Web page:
5 Facts about Satan you may not know
Can he predict the future? Move objects across the room?
Satan and his demon followers are mysterious figures of the spiritual realm. They torment us on a daily basis, though usually their actions are invisible to the eye.
Scripture has much to tell us about Satan and his minions, and over the centuries the Church has grown in its understanding of these malevolent spiritual beings.
Here are five facts that help shed more light on these dark creatures
What was Satan before his fall into darkness?
The Catechism of the Catholic Church affirms, “The Church teaches that Satan was at first a good angel, made by God” (CCC 391). He is traditionally named Lucifer, or “light bearer,” when he was a bright angel of light (cf. Isaiah 14:12-15).
Besides that, the Church has varying traditions as to what kind of angel Satan was. Saint Thomas Aquinas argues in his Summa that, “Cherubim is interpreted ‘fulness of knowledge,’ while ‘Seraphim’ means ‘those who are on fire,’ or ‘who set on fire.’ Consequently Cherubim is derived from knowledge; which is compatible with mortal sin; but Seraphim is derived from the heat of charity, which is incompatible with mortal sin. Therefore the first angel who sinned is called, not a Seraph, but a Cherub.”
However, there is no dogmatic declaration from the Church regarding whether Satan was a cherub or seraph. 
Can Satan (or any devil) predict the future?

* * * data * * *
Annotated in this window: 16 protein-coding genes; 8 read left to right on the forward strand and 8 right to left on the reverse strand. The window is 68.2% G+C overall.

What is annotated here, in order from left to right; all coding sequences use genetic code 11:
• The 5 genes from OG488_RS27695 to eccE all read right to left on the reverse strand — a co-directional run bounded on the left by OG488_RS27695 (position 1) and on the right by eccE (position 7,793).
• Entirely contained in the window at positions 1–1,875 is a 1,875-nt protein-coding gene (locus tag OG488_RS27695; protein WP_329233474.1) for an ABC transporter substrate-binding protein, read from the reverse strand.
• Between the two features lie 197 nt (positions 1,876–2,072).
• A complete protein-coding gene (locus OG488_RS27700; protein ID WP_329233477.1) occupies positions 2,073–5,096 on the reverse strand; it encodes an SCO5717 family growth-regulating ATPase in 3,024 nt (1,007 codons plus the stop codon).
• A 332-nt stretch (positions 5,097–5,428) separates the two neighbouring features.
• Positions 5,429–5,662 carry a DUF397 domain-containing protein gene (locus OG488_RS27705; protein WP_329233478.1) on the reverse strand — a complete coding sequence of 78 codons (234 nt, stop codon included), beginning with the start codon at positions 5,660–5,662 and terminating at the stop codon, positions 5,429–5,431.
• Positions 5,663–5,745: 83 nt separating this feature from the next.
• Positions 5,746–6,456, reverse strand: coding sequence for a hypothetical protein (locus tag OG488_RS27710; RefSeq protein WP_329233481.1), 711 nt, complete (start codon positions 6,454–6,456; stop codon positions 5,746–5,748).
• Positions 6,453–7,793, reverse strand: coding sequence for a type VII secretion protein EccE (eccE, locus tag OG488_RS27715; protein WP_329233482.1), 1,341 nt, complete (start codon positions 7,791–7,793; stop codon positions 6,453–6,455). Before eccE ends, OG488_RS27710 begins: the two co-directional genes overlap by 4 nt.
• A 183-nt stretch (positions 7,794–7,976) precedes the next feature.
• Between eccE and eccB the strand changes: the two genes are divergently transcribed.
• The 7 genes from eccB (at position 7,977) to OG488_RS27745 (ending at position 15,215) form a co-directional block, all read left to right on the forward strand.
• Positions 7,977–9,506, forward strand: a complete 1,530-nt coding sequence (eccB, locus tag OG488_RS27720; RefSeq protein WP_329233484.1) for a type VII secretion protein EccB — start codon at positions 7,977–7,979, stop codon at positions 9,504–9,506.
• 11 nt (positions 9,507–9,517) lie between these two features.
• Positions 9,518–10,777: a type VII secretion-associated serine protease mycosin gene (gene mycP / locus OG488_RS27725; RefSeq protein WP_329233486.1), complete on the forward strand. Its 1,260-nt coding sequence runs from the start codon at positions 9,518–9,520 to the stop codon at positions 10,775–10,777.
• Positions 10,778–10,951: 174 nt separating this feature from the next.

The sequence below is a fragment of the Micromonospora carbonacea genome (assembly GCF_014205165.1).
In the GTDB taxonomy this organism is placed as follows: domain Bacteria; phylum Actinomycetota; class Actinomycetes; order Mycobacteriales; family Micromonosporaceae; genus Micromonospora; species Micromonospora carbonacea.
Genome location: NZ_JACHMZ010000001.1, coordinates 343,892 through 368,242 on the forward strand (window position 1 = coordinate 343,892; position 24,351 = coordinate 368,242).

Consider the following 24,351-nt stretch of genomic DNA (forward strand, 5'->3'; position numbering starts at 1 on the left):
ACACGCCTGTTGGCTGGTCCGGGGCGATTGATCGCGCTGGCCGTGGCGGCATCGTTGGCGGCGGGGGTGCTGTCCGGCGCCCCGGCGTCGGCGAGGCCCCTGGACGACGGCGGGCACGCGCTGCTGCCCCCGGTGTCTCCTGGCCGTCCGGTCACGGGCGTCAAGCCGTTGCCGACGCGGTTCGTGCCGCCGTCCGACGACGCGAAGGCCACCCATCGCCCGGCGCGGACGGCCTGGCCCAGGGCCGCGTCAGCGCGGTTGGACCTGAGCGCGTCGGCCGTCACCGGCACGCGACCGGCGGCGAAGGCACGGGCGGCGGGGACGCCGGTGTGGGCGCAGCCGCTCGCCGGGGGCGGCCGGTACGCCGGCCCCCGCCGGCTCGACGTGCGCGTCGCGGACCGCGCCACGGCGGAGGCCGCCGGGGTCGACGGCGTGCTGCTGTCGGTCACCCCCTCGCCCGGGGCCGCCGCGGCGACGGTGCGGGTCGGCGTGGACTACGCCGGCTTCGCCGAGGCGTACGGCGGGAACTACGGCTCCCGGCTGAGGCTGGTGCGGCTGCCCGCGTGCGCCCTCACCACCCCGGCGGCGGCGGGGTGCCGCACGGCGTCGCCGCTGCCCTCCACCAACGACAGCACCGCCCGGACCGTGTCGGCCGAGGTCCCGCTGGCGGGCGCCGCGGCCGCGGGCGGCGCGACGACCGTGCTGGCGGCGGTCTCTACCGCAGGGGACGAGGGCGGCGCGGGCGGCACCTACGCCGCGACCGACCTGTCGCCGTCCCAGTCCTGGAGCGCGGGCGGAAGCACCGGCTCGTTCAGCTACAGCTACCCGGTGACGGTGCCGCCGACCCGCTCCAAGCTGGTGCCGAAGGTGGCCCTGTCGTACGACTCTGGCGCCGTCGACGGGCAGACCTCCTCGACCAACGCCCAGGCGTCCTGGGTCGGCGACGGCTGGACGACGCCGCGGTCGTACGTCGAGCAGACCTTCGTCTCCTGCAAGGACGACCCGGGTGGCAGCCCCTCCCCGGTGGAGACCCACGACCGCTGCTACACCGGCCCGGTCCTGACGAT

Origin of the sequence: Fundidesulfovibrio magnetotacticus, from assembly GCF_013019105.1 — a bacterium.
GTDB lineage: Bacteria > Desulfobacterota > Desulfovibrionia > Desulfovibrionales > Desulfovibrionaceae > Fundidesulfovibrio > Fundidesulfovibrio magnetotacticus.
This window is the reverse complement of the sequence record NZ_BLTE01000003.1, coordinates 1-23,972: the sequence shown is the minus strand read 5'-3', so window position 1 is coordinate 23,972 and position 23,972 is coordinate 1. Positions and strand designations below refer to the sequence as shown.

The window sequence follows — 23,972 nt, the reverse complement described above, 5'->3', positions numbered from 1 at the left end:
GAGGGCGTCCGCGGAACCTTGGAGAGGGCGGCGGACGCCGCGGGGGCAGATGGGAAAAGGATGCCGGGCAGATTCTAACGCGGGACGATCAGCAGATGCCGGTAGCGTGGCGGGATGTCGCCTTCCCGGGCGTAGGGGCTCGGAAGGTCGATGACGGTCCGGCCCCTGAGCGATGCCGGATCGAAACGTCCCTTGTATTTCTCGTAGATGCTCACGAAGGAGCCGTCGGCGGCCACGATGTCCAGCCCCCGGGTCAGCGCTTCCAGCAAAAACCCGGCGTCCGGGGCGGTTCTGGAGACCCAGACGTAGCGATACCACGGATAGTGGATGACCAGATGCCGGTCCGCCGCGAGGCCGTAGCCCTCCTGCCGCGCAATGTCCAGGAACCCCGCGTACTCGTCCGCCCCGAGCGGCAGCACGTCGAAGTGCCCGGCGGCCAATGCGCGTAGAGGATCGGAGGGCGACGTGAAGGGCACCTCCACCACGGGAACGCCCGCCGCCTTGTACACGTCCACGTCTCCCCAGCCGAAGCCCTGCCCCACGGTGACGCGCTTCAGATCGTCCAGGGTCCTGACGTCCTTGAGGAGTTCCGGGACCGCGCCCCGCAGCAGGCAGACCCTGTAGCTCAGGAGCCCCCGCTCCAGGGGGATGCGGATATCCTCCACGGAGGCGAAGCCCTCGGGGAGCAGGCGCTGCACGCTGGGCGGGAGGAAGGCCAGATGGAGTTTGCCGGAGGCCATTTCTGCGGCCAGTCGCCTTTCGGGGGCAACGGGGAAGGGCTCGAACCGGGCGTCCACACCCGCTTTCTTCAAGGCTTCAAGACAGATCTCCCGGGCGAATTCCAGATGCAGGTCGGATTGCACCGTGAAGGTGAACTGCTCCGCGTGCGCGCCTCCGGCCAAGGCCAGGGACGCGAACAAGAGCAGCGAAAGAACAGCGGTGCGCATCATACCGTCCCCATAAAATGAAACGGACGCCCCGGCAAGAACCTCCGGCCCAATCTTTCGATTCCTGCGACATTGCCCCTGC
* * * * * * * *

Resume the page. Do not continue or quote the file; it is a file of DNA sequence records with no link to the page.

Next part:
The Catechism declares, “The power of Satan is, nonetheless, not infinite. He is only a creature, powerful from the fact that he is pure spirit, but still a creature” (CCC 395).
The short answer is no. Fallen angels (as well as good angels) do not have access to the future unless God reveals it to them. As Jesus says in the Gospel of Mark, “But of that day or hour, no one knows, neither the angels in heaven, nor the Son, but only the Father” (Mark 13:32).
On the other hand, they can make predictions about the future based on observation. Demons by nature are extremely intelligent and can observe people and events very closely, having a sense of what will happen. Essentially they can “predict” the future with limited accuracy, not because they know something hidden, but because they are able to observe and give a general prediction like any smart human.
 References in this article reflect the position of the Roman Catholic Church and are not universally held throughout Christianity.